Along the lines of lessons from religion that I think may have strong utility for secular life as well is the concept of what motivates us, and the thought that some types of motivations are better than others. If you’re the areligious sort, I would skim or skip the next section, but it provides some useful background for the more secular analog I want to describe in the section after that.
Motivations for Service from a Religious Context
Before I get into the details, I wanted to provide a tiny bit of background. I have heard variations of this lesson about differing levels of motivation a few times in church, so I decided to try and find the original source. As best I can tell, the basis for this was a conference talk by Dallin H. Oaks in October 1984. He had just been called as member of the LDS Quorum of the Twelve Apostles earlier that year, but hadn’t been able to speak in the first conference of the year because he hadn’t finished wrapping up his time on the Utah Supreme Court. He decided to focus his first conference talk on the various reasons why people serve, particularly in charitable or church service, and why some motivations were better than others.
In his talk, Elder Oaks outlined six motivations for volunteer or church service, which I’ll generalize later in this post (ranked from the least worthy in his opinion to the most worthy):
- Hope of an earthly reward: this is doing service in the hope of gaining wealth, popularity, cultivating contacts for personal gain.
- Desire for good companionship: this is doing service because you get to work with good or influential people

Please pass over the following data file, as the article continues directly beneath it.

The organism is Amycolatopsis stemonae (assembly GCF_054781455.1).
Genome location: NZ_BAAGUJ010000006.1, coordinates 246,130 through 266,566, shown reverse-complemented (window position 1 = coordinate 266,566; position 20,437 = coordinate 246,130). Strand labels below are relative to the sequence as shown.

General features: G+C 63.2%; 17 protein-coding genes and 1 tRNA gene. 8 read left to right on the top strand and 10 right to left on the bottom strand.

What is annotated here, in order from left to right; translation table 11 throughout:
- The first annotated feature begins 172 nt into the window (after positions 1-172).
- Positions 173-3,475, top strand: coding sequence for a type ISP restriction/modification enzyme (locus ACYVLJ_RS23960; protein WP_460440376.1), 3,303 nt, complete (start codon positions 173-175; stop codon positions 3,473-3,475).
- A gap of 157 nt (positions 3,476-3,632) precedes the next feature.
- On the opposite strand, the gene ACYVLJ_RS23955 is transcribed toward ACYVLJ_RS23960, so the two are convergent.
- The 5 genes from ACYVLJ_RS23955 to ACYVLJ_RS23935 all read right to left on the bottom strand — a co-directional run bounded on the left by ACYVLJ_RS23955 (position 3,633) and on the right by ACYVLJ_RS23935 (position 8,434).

- Fear of punishment: this is serving or doing good because you’re afraid that you’ll be punished if you don’t. This could be in the form of social ostracism, or it could be fear of eternal punishment, etc.
- Sense of duty or loyalty: this is serving because you feel it is what is expected of you.
- Hope of an eternal reward: this is service not out of fear of hell, but out of desire for heaven or eternal blessings.
- Love: Elder Oaks stated that he felt the highest motivation for service was love of God and love of his children here on earth. That is, not just serving because it’s the right thing to do, or because you want personal blessings for yourself, but because you love other people and God and want them to be happy.
I tend to agree with Elder Oaks that as we learn to move up the ladder of service that we’ll get more out of it, and we’ll be more able to stay “abounding in good works” even when the service is hard.
Motivations in a More General, Secular Sense
I think that in a secular setting, there are also some motivations that are better than others. Now in the secular case, I’m talking about motivations for things like treating others well, following the law, working hard, starting a company, etc. So there probably are some important differences, but I think a similar continuum exists with only slight modifications. Here are my thoughts on a ranking (once again with the best motivations ranked last and the lowest motivations ranked first):
- Greed/Popularity/Personal gain: In the case of secular motivations, I’m combining the first two items from the previous motivation list. This is acting from some perceived worldly benefit like wealth, popularity, or social approval form people you care about. In the secular case, this isn’t always as bad as it would be for religious service. For example, we need to work to provide for ourselves, and working with the goal of honorably providing a better living for ourselves or others isn’t inherently bad. But in many cases, it’s still not the best motivation–in fact acting only in our own pure self interest without any of the other motivations can sometimes lead to negative or anti-social behaviors. Adam Smith1 and Fredric Bastiat2 and others have pointed how the interactions of self-interest of various individuals can lead to generally good results, but I don’t think they ever wanted to see a society where that was the only motivation.